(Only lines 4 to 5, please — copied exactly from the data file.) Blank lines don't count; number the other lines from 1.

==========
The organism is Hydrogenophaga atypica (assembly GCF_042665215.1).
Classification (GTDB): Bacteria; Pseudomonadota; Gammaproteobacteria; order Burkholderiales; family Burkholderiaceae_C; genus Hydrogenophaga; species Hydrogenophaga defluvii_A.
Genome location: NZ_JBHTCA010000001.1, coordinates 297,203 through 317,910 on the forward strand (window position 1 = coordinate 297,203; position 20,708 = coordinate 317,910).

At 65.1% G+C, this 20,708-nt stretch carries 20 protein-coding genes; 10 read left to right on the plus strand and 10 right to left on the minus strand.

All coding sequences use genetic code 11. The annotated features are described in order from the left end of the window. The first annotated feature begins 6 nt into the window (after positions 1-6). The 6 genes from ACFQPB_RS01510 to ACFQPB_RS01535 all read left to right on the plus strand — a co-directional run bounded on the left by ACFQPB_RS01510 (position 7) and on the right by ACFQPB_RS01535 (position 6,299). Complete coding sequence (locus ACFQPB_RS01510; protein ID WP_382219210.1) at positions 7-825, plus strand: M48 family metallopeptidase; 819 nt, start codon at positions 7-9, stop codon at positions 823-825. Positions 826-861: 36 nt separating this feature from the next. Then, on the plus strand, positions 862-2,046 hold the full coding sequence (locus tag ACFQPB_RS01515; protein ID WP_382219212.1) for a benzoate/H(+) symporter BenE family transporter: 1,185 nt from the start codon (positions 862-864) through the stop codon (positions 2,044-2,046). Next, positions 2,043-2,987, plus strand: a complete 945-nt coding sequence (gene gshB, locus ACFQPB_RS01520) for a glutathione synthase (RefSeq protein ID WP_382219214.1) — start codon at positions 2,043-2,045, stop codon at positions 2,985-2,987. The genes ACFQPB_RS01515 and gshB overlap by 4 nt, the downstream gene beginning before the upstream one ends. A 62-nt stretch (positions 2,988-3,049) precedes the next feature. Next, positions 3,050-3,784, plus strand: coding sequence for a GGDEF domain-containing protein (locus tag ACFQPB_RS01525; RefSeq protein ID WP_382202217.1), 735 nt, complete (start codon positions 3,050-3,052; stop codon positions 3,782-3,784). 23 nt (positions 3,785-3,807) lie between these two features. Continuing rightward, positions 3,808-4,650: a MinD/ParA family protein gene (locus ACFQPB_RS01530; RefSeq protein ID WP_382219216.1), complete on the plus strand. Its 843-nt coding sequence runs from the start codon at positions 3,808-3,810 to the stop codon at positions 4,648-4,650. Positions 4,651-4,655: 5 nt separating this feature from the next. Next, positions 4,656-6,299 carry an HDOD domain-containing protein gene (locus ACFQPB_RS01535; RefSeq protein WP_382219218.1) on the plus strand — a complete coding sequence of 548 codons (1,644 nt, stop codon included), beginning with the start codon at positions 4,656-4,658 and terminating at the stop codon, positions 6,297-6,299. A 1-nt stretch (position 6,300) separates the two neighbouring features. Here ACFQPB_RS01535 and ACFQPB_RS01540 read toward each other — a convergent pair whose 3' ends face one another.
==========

At 65.1% G+C, this 20,708-nt stretch carries 20 protein-coding genes; 10 read left to right on the plus strand and 10 right to left on the minus strand.

All coding sequences use genetic code 11. The annotated features are described in order from the left end of the window. The first annotated feature begins 6 nt into the window (after positions 1-6). The 6 genes from ACFQPB_RS01510 to ACFQPB_RS01535 all read left to right on the plus strand — a co-directional run bounded on the left by ACFQPB_RS01510 (position 7) and on the right by ACFQPB_RS01535 (position 6,299). Complete coding sequence (locus ACFQPB_RS01510; protein ID WP_382219210.1) at positions 7-825, plus strand: M48 family metallopeptidase; 819 nt, start codon at positions 7-9, stop codon at positions 823-825. Positions 826-861: 36 nt separating this feature from the next. Then, on the plus strand, positions 862-2,046 hold the full coding sequence (locus tag ACFQPB_RS01515; protein ID WP_382219212.1) for a benzoate/H(+) symporter BenE family transporter: 1,185 nt from the start codon (positions 862-864) through the stop codon (positions 2,044-2,046). Next, positions 2,043-2,987, plus strand: a complete 945-nt coding sequence (gene gshB, locus ACFQPB_RS01520) for a glutathione synthase (RefSeq protein ID WP_382219214.1) — start codon at positions 2,043-2,045, stop codon at positions 2,985-2,987. The genes ACFQPB_RS01515 and gshB overlap by 4 nt, the downstream gene beginning before the upstream one ends. A 62-nt stretch (positions 2,988-3,049) precedes the next feature. Next, positions 3,050-3,784, plus strand: coding sequence for a GGDEF domain-containing protein (locus tag ACFQPB_RS01525; RefSeq protein ID WP_382202217.1), 735 nt, complete (start codon positions 3,050-3,052; stop codon positions 3,782-3,784). 23 nt (positions 3,785-3,807) lie between these two features. Continuing rightward, positions 3,808-4,650: a MinD/ParA family protein gene (locus ACFQPB_RS01530; RefSeq protein ID WP_382219216.1), complete on the plus strand. Its 843-nt coding sequence runs from the start codon at positions 3,808-3,810 to the stop codon at positions 4,648-4,650. Positions 4,651-4,655: 5 nt separating this feature from the next. Next, positions 4,656-6,299 carry an HDOD domain-containing protein gene (locus ACFQPB_RS01535; RefSeq protein WP_382219218.1) on the plus strand — a complete coding sequence of 548 codons (1,644 nt, stop codon included), beginning with the start codon at positions 4,656-4,658 and terminating at the stop codon, positions 6,297-6,299. A 1-nt stretch (position 6,300) separates the two neighbouring features. Here ACFQPB_RS01535 and ACFQPB_RS01540 read toward each other — a convergent pair whose 3' ends face one another.